Zone Rock Records Artwork
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HipnoiZ was a collective of designers from London led by two former design students: Rhoddyrch ffeil Hyu (Kemrese born) and Snorri Thorgerdsson (born in Iceland). They became known for their artwork associated with zone rock musicians and bands. In the wake of the Zone movement, they started to design leaflets and posters for rock concerts among the local zonee communities. This led to additional work to a small independent record label, Atlantis Records, which was investing in zone rock bands.
HipnoiZ name was adopted as a zonified pun (hipnosis + noise = HipnoiZ) in 1970. Gradually, the collective gained prominence after designing Lead Aeroplane’s debut album cover in 1971 and The Tyrean Yesmen’s Larry’s Tongue in Acid cover next year.
Over the years, HipnoiZ gained international prominence and acknowledgement by designing artwork for many of the most notable zone rock acts, especially during their peak of popularity and creativity (1977-83). Among the acts that had some of the most famous Hipnoiz’s album artwork were Pink Frojt, Tezla Generator, Jethro’s Tuil, NoMoreEagleZ, and Lead Aeroplane. In consequence, HipnoiZ (along with imitators of its style that soon started to appear) became highly associated with zone rock.
As zone rock started to fade as a mainstream rock genre, (during the 1980’s) so did HipnoiZ. New trends of rock music avoided designers associated with zone rock, although these new trends were still strongly influenced by the design cover revolution started by HipnoiZ ten years before. Being less often commissioned to design album covers, HipnoiZ was finally shut down in 1992. Both its founders and some of their collaborators kept the style alive since then by working as free lancers, still designing artwork for ambient rock bands (considered the closest thing to a zone rock successor nowadays).
Dean Rogers was a design student during late 1960’s at the Canterbury School of Art when he first made contact with the zonee subculture and its hallucinogenic drugs. Because of that, he was expelled from college, causing much trouble with his family and with the local authorities. Then, he started to live within a zonee community near Canterbury and soon started to draw leaflets advertising concerts for the local zone rock bands.
During early 1970’s, after he saw the cover of Lead Aeroplane’s debut album, he understood that cover albums could be much more than a portrait. And he decided that he could do better than the people at HipnoiZ did. Under the influence of absinthe, he started to draw some fantasy images, making a portfolio that he presented to several bands. Some got interested, and in time he started to make the artwork for them as a free lancer. By the mid-1970’s, Rogers was the greatest rival to HipnoiZ in terms of album cover design, helped greatly by the massification of zone rock. Among the most notable zone rock acts that commissioned him to make album covers there were Exodus (also a client of HipnoiZ artwork), Tyrean Yesman (which abandoned HipnoiZ artwork), and Green Fairy.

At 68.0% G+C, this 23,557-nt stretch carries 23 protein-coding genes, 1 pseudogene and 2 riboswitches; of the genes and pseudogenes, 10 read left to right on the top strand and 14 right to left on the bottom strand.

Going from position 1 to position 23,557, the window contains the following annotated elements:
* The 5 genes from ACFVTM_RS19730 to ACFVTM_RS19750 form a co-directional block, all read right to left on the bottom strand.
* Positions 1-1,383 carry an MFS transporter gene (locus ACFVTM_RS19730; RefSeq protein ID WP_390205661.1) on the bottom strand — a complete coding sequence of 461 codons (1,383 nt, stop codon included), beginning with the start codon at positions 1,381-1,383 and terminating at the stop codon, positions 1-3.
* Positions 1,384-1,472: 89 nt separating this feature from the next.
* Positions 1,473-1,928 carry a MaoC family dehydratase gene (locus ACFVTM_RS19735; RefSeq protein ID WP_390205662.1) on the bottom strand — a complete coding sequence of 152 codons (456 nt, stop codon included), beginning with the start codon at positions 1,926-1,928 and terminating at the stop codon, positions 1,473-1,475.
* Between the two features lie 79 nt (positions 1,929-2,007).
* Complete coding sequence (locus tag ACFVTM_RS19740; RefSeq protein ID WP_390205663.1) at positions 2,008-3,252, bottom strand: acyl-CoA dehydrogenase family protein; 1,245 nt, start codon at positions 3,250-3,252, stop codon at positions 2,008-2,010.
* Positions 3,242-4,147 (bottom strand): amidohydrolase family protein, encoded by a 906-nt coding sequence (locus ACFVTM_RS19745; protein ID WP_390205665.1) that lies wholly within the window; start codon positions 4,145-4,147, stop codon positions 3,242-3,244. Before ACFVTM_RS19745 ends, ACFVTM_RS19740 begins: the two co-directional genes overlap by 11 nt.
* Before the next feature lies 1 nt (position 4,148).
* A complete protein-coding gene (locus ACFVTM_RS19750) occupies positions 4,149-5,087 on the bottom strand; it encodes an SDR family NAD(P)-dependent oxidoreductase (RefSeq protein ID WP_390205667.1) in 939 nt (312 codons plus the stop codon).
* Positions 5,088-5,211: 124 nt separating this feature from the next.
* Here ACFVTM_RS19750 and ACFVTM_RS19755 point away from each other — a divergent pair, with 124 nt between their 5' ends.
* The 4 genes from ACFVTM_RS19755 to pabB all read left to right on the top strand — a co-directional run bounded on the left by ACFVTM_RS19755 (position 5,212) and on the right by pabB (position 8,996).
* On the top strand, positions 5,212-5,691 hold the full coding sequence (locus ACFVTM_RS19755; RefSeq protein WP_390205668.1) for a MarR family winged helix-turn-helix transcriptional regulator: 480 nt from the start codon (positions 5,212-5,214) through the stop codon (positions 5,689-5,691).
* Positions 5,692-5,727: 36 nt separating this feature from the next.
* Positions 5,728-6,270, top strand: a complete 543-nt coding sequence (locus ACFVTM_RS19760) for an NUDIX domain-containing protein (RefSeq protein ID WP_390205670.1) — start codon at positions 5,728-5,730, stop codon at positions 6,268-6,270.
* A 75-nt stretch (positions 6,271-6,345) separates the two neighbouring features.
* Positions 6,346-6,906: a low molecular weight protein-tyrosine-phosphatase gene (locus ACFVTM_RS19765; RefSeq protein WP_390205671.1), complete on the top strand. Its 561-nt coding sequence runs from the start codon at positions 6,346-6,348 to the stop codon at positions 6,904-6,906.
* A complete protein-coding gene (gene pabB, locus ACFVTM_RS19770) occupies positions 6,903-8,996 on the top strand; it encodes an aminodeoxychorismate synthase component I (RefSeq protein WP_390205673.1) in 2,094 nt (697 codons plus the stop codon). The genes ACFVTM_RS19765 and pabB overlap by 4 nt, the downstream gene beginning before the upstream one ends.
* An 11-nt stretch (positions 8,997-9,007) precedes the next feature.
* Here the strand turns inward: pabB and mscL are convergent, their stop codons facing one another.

With the fading of the zone rock scene during the 1980’s, Dean Rogers switched to the hair metal scene. His fantasy work pleased some of the bands, notably Hair of the Throne. In more recent years, Rogers made some of the theatrical release posters for some fantasy and science fiction movies, notably for Hadrian Voermann’s movies (Glaive Runner, The Sapphire Forest and The Lord of the Rings) and Timothy Burton’s Ape World Exodus.
There’s a before and an after HipnoiZ and Dean Rogers in the history of album-covers artwork. Prior to 1971, album covers usually consisted of a portrait of the artist, sometimes distorted. Non-portrait album covers already existed but had little influence on design trends. HipnoiZ started a revolution in designing covers artwork. With Lead Aeroplane’s debut album, a new trend was born, portraying an artistic intent and avoiding portrait-like album covers. Both HipnoiZ and Dean Rogers covers rarely featured the artists in the front cover.
HipnoiZ’s approach to album cover design was often surreal, sometimes minimalistic, enigmatic, and photography-oriented and contained real-life objects or situations, sometimes with a touch of irony or sarcasm. Fantasy subjects were usually avoided. Soon, other designers started to imitate HipnoiZ or at least abandoned the portrait style.
Dean Rogers’ approach is usually based on fantasy and paint-oriented. Initially, his artwork has been mostly associated with folk-flavoured zone rock bands (notably Exodus and Green Fairy), although people mostly associate his work to Tyrean Yesman, a jass rooted band.
HipnoiZ album covers
Album cover for Pink Frojt’s Triumph of the Pigs (1979), in National Realism style with a surreal touch (Pigasus, the winged pig).